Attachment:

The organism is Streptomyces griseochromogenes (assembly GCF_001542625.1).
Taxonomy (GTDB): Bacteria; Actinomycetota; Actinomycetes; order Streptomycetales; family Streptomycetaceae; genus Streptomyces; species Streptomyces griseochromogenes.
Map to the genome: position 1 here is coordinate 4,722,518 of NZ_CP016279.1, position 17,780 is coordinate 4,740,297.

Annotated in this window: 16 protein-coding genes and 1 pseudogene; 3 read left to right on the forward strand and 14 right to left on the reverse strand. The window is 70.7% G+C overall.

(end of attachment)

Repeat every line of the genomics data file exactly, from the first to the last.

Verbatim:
The organism is Streptomyces griseochromogenes (assembly GCF_001542625.1).
Taxonomy (GTDB): Bacteria; Actinomycetota; Actinomycetes; order Streptomycetales; family Streptomycetaceae; genus Streptomyces; species Streptomyces griseochromogenes.
Map to the genome: position 1 here is coordinate 4,722,518 of NZ_CP016279.1, position 17,780 is coordinate 4,740,297.

Annotated in this window: 16 protein-coding genes and 1 pseudogene; 3 read left to right on the forward strand and 14 right to left on the reverse strand. The window is 70.7% G+C overall.